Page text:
This is part 1 of a series on articles about the Firewire security issues mentioned below.
For many years now, attacks via Firewire / i.LINK / IEEE 1394 have been a known security issue. Basically, if you gain physical access to a PC or laptop which has Firewire ports (or PCMCIA/Cardbus/ExpressCard, more on that later) you can
All of this is done by exploiting a "feature" of the Firewire spec (OHCI-1394) (PDF), namely that it allows read/write access to physical memory (via DMA) for external Firewire devices. Worse, as this is DMA, the CPU/OS will not even know what's going on. Even worse, this works regardless of whether you have locked your screen with a password-protected screensaver, or xlock, or vlock, or whatever. As long as the system is running, you're vulnerable.
In this article, I intend to give a fairly complete overview of the available papers published on this issue, tools for testing the attacks, as well as mitigation techniques for various OSes. If I'm missing some important papers or tools, please post a comment!
Over the years a number of presentations and papers have been released with information about these Firewire issues.
Maximilian Dornseif et. al.
They also released a number of tools, Firewire libraries for Mac OS X and Linux, as well as small demo scripts which use those libs:
In 2006 Adam Boileau (a.k.a. Metlstorm) gave a talk called Hit by a Bus: Physical Access Attacks with Firewire (PDF) at Ruxcon 2006. In 2008 he then released a set of tools:
As of early 2008 Peter Panholzer from sec-consult.com published a two-page whitepaper which says they were able to run a winlockpwn-like attack on Windows Vista via Firewire. There's not much information in the PDF unfortunately, and no tools were released, as far as I know.
David R. Piegdon
The most recent toolset and papers I know of are from David R. Piegdon (a.k.a. IosTrace), who gave a number of talks in 2007/2008 about the issue, and also released a toolset called SEAT1394.
I'll go into much more detail on how the tools are used and what they can do in another follow-up article.
There are ways to eliminate or at least mitigate these attack vectors. The simplest and most secure way is to not have any Firewire ports installed (don't put Firewire PCI/PCIe cards in your PC, don't use Firewire PCMCIA/Cardbus/ExpressCard cards). Now, if you have a laptop with built-in Firewire ports, you have a problem, of course. In that case you could still physically destroy the port (by opening the laptop and cutting/desoldering stuff, or by putting glue/epoxy in the port in order to prevent any Firewire cables being attached). These are slightly drastic (but effective!) measures.
Note: Even if you don't have any Firewire ports, you're not automatically safe and secure. If your laptop has a PCMCIA/Cardbus/ExpressCard slot, an attacker can simply insert a PCMCIA Firewire card (for instance) in that slot. Chances are, that your OS will automatically load the driver for that card and also the Firewire drivers you'll need if you want to use the card for attaching Firewire devices. Game over. Your "secure" laptop is now vulnerable...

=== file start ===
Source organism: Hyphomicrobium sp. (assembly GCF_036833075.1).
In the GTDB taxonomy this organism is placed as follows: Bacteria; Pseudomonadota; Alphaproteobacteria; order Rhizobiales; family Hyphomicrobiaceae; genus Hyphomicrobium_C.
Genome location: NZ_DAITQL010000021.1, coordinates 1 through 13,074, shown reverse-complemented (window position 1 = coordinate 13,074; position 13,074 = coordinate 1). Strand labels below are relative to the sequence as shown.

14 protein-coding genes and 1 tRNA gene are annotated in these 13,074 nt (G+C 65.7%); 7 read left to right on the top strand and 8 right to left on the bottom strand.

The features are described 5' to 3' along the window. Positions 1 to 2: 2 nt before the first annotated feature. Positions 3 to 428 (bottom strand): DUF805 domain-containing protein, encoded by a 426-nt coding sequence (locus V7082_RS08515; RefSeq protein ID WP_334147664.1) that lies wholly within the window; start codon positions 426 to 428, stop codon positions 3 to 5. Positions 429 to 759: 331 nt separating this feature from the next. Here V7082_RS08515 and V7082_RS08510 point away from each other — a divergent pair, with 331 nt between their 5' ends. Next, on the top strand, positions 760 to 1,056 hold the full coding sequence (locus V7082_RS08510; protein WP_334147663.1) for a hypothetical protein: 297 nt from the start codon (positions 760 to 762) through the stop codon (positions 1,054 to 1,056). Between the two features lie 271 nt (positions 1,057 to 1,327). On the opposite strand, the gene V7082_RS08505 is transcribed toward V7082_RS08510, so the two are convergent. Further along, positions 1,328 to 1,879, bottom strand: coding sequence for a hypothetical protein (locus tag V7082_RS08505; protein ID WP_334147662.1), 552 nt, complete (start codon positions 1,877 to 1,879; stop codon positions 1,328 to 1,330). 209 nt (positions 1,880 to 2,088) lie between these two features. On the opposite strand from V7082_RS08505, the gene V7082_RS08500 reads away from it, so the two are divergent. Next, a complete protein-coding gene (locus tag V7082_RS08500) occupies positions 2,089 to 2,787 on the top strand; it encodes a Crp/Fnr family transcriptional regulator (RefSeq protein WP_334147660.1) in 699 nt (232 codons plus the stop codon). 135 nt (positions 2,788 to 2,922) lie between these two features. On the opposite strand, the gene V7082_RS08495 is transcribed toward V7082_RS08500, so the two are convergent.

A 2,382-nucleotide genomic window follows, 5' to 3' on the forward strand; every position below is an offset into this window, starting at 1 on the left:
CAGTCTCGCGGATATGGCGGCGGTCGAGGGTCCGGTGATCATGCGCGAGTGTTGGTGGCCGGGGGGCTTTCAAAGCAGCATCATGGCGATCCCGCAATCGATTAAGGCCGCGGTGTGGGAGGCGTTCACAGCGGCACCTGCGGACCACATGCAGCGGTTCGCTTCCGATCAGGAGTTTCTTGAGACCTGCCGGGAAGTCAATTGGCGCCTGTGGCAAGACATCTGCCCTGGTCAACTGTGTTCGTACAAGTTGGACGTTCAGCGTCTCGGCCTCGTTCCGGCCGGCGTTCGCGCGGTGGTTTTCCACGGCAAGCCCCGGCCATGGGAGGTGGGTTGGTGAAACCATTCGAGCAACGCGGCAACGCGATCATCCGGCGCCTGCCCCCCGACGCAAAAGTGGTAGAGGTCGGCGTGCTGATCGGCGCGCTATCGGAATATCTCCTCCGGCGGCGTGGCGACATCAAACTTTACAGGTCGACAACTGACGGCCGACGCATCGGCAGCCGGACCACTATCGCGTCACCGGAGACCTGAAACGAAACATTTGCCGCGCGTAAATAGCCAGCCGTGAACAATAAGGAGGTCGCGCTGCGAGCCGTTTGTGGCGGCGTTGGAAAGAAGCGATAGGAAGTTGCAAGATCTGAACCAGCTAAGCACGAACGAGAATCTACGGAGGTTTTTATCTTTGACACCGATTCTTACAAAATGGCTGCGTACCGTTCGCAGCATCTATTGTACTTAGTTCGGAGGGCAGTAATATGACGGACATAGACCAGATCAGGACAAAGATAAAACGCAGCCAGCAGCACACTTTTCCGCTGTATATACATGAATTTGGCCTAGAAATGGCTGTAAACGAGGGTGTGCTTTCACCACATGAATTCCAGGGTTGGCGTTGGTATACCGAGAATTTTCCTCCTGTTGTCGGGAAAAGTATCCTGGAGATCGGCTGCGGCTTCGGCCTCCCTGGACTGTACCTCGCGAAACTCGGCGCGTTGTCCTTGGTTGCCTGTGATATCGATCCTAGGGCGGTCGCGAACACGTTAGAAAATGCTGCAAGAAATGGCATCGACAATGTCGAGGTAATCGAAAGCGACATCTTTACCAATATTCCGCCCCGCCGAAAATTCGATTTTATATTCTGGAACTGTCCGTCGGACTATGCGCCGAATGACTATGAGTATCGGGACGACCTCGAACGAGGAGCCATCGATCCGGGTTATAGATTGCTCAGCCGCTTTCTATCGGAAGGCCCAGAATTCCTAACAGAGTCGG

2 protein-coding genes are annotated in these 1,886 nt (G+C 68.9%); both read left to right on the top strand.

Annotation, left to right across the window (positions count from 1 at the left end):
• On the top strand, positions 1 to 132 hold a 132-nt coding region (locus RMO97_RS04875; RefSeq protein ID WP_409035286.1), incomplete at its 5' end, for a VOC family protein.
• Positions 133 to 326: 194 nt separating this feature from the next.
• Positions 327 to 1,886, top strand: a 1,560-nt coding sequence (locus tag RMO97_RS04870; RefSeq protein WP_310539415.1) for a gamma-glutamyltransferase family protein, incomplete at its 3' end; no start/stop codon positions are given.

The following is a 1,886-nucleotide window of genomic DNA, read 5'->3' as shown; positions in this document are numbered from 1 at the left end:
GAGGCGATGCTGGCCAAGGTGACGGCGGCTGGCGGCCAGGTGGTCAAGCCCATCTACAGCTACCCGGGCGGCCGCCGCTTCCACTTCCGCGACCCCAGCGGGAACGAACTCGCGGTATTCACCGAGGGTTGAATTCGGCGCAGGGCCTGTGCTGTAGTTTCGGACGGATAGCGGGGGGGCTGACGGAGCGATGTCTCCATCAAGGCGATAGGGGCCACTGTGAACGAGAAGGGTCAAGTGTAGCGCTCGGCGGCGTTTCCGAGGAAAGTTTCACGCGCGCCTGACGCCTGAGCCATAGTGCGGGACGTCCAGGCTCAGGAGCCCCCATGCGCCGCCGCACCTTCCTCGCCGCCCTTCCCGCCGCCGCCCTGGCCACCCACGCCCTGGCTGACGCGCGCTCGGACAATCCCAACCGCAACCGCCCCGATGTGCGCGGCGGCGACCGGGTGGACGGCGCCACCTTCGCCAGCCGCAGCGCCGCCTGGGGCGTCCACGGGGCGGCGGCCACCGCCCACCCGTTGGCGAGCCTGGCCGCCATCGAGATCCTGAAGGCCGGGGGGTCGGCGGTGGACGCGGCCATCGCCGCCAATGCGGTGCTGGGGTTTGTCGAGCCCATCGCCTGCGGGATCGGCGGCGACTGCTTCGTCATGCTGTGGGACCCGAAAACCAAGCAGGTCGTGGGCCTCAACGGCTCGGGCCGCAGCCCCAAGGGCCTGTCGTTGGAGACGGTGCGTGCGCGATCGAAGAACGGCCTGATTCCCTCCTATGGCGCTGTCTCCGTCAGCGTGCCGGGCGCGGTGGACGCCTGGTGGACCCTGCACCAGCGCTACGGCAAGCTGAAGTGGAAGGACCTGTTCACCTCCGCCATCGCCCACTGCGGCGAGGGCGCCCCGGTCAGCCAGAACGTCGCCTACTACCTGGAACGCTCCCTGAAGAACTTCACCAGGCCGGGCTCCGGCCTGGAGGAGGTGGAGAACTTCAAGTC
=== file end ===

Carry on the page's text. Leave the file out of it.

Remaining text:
If you cannot (or don't want to) remove/destroy/disable your Firewire ports, the next best thing is to ensure that nobody except yourself ever gets physical access to your PC/laptop. This is hard to do for a PC, and almost impossible for a laptop, mind you.
Finally, there are some software measures you can use to prevent at least physical DMA access for Firewire devices:
Pretty much every Linux system with the "old" Firewire drivers loaded (kernel module ohci1394 et. al.) is vulnerable to these issues. Newer kernels now also ship with a new Firewire stack called "juju" (kernel module firewire_ohci et. al.) which may or may not have the same issues (not fully tested by me so far, will report back later).
Per default, all recent kernels, e.g. 2.6.26, are vulnerable, but see below.
Under Linux, simply using a kernel which doesn't have any Firewire support (neither built-in, nor as a module) is the most secure option. If you must have Firewire support you can load the ohci1394 module with the phys_dma=0 parameter to at least disable physical DMA support:
$ rmmod ohci1394 $ modprobe ohci1394 phys_dma=0
I have personally tested this on some boxes and I can confirm that it renders the currently published tools useless.
If you don't use Firewire at all, you can simply rmmod ohci1394, and (for a permanent fix) add the following lines in /etc/modprobe.d/blacklist and then (important!) run update-initramfs -u afterwards!
# Prevent automatic loading of the ohci1394 module. blacklist ohci1394 # Prevent manual loading of the ohci1394 module. install ohci1394 false # Iff we should ever load the ohci1394 module, force the use of the 'phys_dma=0' option. options ohci1394 phys_dma=0